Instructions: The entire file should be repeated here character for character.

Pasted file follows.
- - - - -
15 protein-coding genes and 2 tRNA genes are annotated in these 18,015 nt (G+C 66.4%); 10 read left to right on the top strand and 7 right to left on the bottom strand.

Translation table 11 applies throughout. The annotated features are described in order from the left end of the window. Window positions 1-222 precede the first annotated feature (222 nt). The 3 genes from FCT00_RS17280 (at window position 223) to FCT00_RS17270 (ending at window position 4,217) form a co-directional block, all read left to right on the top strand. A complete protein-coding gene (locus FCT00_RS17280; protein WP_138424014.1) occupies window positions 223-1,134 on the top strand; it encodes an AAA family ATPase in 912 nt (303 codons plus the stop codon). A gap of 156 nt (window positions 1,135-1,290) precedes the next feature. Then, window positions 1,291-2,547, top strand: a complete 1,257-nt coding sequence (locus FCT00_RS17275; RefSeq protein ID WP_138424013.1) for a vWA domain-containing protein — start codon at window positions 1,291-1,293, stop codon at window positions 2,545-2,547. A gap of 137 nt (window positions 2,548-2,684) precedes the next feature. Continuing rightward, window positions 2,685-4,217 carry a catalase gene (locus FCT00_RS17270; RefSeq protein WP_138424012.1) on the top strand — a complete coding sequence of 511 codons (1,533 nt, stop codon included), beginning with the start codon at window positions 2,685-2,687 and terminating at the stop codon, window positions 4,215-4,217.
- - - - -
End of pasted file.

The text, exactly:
15 protein-coding genes and 2 tRNA genes are annotated in these 18,015 nt (G+C 66.4%); 10 read left to right on the top strand and 7 right to left on the bottom strand.

Translation table 11 applies throughout. The annotated features are described in order from the left end of the window. Window positions 1-222 precede the first annotated feature (222 nt). The 3 genes from FCT00_RS17280 (at window position 223) to FCT00_RS17270 (ending at window position 4,217) form a co-directional block, all read left to right on the top strand. A complete protein-coding gene (locus FCT00_RS17280; protein WP_138424014.1) occupies window positions 223-1,134 on the top strand; it encodes an AAA family ATPase in 912 nt (303 codons plus the stop codon). A gap of 156 nt (window positions 1,135-1,290) precedes the next feature. Then, window positions 1,291-2,547, top strand: a complete 1,257-nt coding sequence (locus FCT00_RS17275; RefSeq protein ID WP_138424013.1) for a vWA domain-containing protein — start codon at window positions 1,291-1,293, stop codon at window positions 2,545-2,547. A gap of 137 nt (window positions 2,548-2,684) precedes the next feature. Continuing rightward, window positions 2,685-4,217 carry a catalase gene (locus FCT00_RS17270; RefSeq protein WP_138424012.1) on the top strand — a complete coding sequence of 511 codons (1,533 nt, stop codon included), beginning with the start codon at window positions 2,685-2,687 and terminating at the stop codon, window positions 4,215-4,217.